Berlin-based designer and illustrator Robert Samuel Hanson’s creations are sharp, crisp and clever, which is why he counts M&C Saatchi, The New York Times and the Museum of Modern Art as clients. We found out how he forged a career from his love of drawing.
How did you first discover you had a talent for drawing?
Probably as a child. I think, like most illustrators, I started drawing very early in my life.
When did you realise you could make a career out of it?
Although I started drawing early I came to it as a career quite late. Art was not categorised as a serious subject at my school so I never even considered it, or thought that I would have been anywhere near good enough to pursue it as a career path. I studied graphic design and advertising at art school and while showing my design portfolio around I was repeatedly told that it was good, but that it was mostly illustration. It then slowly dawned on me that I should consider illustration as a career.
What was your big break?
I really had a series of small breaks that gradually helped to build momentum. That said, I was commissioned by Monocle magazine quite early on, which certainly gave my career a big boost. The art director at the time took a bit of a chance on me and I am still grateful to him for that.
How would you describe your style of illustration?
Simple and graphic, with some sort of idea or humour at its heart.
Take us through the design process. Where do you start?
It really depends on the job. For a quick turnaround editorial job the idea is arguably the most important thing, so for that I would spend as much time as possible sketching with good old-fashioned paper and pencil.
When I was employed by Industry to create an employee brand platform for global service delivery giant Serco, I created an entire world through illustration. For a brief like this I will have an idea of the overall composition but I tend to start making the illustration and let it develop as I go, while keeping in mind the job it has to do. Sometimes it is better to let things evolve.
From where do you draw creative inspiration?
I think you have to be always switched on and receptive to everything: your surroundings, the book you are reading, anything really.
Which materials do you like to work with and why?
I work digitally but if I am honest I like drawing on paper most and my sketchbook plays an important role in pretty much everything I work on. I also draw for pleasure or to relax. At the moment I am really enjoying ink and brush on paper.
Which piece of work are you most proud of?
I just finished an illustrated book for Penguin that I am quite happy with. Other than that I still really love editorial with short deadlines. When you manage to come up with a good idea and produce a finished illustration in a day or two, it’s really satisfying. If I had to pick one thing though I would say a cover I did for Creative Review a few years ago. I read this magazine every month while studying at art school and the idea of having my own work featured in it seemed so unreachable at the time, so being asked to illustrate the cover was really exciting.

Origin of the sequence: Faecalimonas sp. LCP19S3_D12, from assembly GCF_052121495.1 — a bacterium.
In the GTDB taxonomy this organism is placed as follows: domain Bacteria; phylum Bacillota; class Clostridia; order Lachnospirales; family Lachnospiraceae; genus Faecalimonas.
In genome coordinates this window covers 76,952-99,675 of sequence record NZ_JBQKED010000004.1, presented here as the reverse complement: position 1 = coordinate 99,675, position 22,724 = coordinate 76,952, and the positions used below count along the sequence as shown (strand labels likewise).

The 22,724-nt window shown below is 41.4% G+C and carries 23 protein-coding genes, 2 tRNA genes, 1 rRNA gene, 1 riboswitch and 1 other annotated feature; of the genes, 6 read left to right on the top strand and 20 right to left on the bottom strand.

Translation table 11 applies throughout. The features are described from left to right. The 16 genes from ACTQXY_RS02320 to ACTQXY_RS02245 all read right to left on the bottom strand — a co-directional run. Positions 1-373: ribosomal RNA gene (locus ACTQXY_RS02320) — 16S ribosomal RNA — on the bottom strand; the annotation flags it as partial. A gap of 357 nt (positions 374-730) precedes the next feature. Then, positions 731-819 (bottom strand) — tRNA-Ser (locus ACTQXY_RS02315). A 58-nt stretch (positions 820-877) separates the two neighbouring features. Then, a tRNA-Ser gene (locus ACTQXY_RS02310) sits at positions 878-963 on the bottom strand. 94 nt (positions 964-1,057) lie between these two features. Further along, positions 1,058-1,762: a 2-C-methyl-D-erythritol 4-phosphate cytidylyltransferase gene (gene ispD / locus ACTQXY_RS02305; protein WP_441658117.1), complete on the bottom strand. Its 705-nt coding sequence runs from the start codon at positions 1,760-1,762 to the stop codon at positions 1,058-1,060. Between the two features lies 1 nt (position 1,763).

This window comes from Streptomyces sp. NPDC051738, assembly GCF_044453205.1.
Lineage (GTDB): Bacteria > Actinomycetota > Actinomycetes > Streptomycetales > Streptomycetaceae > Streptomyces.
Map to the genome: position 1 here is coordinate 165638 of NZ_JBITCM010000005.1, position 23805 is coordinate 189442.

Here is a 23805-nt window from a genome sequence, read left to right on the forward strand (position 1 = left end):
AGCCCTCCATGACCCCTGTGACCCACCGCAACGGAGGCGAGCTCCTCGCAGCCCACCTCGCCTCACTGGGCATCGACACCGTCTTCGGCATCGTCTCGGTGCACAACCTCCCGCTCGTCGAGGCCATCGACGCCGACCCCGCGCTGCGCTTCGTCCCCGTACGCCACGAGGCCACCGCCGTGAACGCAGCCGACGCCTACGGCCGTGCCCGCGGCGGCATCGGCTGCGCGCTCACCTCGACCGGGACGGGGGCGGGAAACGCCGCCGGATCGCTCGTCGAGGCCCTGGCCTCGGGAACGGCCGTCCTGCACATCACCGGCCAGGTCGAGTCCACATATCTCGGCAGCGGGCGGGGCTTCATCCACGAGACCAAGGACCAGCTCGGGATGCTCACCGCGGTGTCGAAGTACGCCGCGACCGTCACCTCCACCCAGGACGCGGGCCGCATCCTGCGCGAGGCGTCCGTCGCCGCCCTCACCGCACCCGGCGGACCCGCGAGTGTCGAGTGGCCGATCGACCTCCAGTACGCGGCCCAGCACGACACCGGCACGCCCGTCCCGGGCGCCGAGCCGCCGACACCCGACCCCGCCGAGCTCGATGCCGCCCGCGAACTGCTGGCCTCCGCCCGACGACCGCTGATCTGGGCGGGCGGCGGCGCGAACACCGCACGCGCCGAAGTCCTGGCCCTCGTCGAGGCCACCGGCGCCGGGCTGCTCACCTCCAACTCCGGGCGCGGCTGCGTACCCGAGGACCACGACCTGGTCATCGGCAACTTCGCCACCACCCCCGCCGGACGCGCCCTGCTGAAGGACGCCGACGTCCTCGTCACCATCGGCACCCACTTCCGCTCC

How do you think online design resources have influenced the art being produced today?
I think you can definitely see the effect certain software and hardware advances have had on illustration. For example, brushes for Photoshop that replicate real watercolour, goache, pastels and so on are becoming really good. People are making really interesting modern work that still has a feel of traditional media. That said, I do think the key qualities that make someone a good illustrator haven’t changed.
How is the move to digital platforms changing the work of illustrators?
It has changed things for sure, but there are lots of great illustrators out there working entirely in traditional media and that includes younger illustrators as well. Overall though I think digitalisation has made life easier for most illustrators, both in terms of working process and getting their work out into the world. I think illustration is enjoying a really exciting period at the moment. A lot of people feared digital media might mean the end for illustration, but in fact it has actually provided more opportunities for work.
Who inspires you?
There are quite a lot of people who I find inspirational. Saul Steinberg is probably the artist who has been, and continues to be, the biggest influence on me. Looking at his work helped me to realise what kind of work I wanted to make. His work has a real intelligence to it but also humour that is at times very obvious, but also really subtle.
What would be your dream commission?
I would love to work for the New Yorker! But at the moment my biggest goal is to get a few of my own personal projects finished and out into the world.